By Chandeepa Wettasinghe
Sri Lanka’s Finance Minister last week said that increased taxation on Internet services was requested by the telecommunication service providers (telcos) to increase their revenue and that the increased taxes would not have any effect on demand for data.
“Telcos told us that a lot of people are moving from voice to data through Whatsapp, Viber and that their revenues are going down. So, we had to create a level playing field as practiced in other countries. The government will get increased revenue through this and so will they (telcos),” Finance Minister Ravi Karunanayake said.
However, instead of raising prices to gain more revenue, the telcos in the recent past have been providing more data for consumers while keeping prices the same, due to increased supply capacities and intense competition.
This October, all mobile telephony services were removed from the exemption list of the value-added tax, which is now being charged at 14 percent.
Further, the 2017 budget proposed to increase the effective tax on Internet services from 32 percent to 50 percent by charging the normal 25 percent Telecommunication Levy on Internet services. Prior to the budget changes, just a 10 percent Telecommunication Levy rate was charged on Internet services.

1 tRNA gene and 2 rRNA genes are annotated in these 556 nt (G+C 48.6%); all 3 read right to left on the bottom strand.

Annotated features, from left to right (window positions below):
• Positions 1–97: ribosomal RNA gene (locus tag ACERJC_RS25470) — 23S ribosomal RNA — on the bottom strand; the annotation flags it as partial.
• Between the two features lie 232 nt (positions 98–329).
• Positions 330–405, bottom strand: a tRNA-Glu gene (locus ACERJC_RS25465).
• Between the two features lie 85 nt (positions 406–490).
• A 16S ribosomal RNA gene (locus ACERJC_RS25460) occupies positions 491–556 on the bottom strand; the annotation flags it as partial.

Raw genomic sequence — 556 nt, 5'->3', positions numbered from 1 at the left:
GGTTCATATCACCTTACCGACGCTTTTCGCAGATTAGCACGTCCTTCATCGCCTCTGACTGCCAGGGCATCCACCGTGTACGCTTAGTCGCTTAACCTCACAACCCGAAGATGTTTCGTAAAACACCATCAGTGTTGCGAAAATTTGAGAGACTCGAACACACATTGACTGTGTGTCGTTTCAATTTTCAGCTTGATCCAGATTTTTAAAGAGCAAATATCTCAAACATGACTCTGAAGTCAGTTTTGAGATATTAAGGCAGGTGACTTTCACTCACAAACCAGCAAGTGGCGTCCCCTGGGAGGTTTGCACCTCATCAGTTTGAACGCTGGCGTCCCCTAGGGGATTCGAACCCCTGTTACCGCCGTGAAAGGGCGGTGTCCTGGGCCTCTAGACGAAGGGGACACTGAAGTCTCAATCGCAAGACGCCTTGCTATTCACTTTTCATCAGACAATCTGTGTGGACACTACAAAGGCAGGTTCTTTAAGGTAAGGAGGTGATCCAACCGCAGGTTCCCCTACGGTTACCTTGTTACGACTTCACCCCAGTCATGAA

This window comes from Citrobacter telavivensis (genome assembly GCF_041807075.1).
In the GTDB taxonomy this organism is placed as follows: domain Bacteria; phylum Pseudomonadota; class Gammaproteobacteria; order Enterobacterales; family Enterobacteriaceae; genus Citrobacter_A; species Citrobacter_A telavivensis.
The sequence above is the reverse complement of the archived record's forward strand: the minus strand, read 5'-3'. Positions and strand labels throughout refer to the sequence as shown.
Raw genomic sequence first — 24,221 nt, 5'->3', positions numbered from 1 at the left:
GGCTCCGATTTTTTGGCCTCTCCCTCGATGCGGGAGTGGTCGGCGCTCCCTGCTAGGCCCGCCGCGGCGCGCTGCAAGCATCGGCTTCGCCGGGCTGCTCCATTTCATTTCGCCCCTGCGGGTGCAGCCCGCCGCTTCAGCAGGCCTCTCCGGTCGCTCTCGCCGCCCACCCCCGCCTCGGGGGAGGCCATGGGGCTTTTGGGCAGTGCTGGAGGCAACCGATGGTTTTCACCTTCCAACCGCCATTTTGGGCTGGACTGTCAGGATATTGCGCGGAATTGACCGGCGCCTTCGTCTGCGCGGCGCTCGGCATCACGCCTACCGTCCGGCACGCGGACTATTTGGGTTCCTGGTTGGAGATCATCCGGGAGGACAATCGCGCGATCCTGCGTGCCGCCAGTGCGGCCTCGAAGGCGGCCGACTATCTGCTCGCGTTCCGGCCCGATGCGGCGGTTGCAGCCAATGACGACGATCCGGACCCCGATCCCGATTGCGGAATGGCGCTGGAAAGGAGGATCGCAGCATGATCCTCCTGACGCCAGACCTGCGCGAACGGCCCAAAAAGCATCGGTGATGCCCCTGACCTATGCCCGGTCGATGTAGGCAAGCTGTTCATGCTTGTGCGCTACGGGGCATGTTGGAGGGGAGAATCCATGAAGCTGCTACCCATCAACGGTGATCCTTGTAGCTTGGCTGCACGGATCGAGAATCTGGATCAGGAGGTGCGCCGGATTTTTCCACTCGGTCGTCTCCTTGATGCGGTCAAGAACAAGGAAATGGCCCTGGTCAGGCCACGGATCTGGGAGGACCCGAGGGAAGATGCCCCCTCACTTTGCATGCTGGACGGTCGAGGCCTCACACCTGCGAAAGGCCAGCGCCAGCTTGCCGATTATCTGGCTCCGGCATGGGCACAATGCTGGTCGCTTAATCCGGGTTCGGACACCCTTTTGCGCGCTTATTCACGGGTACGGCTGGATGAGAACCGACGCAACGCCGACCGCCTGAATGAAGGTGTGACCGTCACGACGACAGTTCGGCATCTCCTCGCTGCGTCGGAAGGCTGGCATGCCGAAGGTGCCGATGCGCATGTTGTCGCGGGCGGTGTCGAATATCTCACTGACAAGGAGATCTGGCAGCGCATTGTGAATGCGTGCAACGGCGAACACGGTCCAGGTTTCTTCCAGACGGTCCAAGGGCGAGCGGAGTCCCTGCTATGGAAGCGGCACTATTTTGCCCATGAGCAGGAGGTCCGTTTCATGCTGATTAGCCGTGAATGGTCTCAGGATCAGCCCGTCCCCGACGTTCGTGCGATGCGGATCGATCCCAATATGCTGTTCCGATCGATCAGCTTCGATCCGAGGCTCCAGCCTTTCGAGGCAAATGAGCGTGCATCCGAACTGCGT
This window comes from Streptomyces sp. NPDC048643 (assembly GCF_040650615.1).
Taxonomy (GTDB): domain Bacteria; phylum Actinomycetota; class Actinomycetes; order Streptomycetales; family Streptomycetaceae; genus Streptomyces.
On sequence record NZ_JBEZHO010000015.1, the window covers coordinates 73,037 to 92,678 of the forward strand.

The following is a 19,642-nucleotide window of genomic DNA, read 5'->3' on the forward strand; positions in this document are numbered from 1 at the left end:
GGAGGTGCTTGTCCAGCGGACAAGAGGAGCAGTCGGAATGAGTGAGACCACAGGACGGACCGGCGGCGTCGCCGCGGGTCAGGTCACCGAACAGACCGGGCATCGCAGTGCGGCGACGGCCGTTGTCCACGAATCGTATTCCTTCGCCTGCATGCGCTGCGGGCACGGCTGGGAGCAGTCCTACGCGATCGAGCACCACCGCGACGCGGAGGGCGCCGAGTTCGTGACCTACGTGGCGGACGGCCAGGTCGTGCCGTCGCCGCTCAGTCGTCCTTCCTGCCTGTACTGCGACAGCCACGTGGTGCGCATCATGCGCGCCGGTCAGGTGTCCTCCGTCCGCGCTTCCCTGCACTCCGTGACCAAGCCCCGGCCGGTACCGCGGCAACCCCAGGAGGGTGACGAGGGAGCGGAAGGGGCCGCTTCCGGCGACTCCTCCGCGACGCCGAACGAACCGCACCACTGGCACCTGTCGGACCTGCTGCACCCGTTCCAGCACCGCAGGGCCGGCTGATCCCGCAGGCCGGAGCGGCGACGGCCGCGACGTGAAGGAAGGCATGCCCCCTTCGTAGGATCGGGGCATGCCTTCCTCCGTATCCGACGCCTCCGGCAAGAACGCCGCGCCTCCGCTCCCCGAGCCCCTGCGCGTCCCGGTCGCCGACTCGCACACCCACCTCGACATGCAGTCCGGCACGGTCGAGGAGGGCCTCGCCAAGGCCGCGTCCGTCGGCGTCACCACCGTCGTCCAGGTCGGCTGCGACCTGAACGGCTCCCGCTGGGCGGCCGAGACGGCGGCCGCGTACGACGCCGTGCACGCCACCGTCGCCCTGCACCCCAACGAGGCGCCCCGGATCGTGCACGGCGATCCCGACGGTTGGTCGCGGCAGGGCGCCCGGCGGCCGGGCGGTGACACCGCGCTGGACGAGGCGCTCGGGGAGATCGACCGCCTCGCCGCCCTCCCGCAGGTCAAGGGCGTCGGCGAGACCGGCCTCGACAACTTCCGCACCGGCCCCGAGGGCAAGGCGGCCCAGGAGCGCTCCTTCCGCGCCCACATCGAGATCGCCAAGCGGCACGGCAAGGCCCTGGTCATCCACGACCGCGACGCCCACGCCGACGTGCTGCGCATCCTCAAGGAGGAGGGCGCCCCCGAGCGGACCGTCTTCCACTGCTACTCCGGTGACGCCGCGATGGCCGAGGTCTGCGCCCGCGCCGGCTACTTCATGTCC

However, Karunanayake insisted that prior to the budget, the Internet services were being taxed at 48 percent and charging the same Telecommunication Levy rate only increased the rate to 50 percent. “There is no big change. 48 percent became 50 percent. When it was 48 percent, you didn’t say anything,” he said. He further noted that taxes on Internet services were increased in order to fund the government’s aim to provide nationwide free Wi-Fi services. “I don’t see a connection between taxing data and moving into a digital economy. People are anyway moving towards digital and to provide that service, we need revenue. The prime minister has said in his policy statements to provide a nationwide Wi-Fi service and we need to fund that,” he added. The free Wi-Fi service provides just 100 megabytes of data per user per month and the Information Communication Technology Agency (ICTA) has noted that the purpose of free Wi-Fi is to get more people to first experience the Internet and then push for induced consumption of Internet services from telcos as lifestyles change.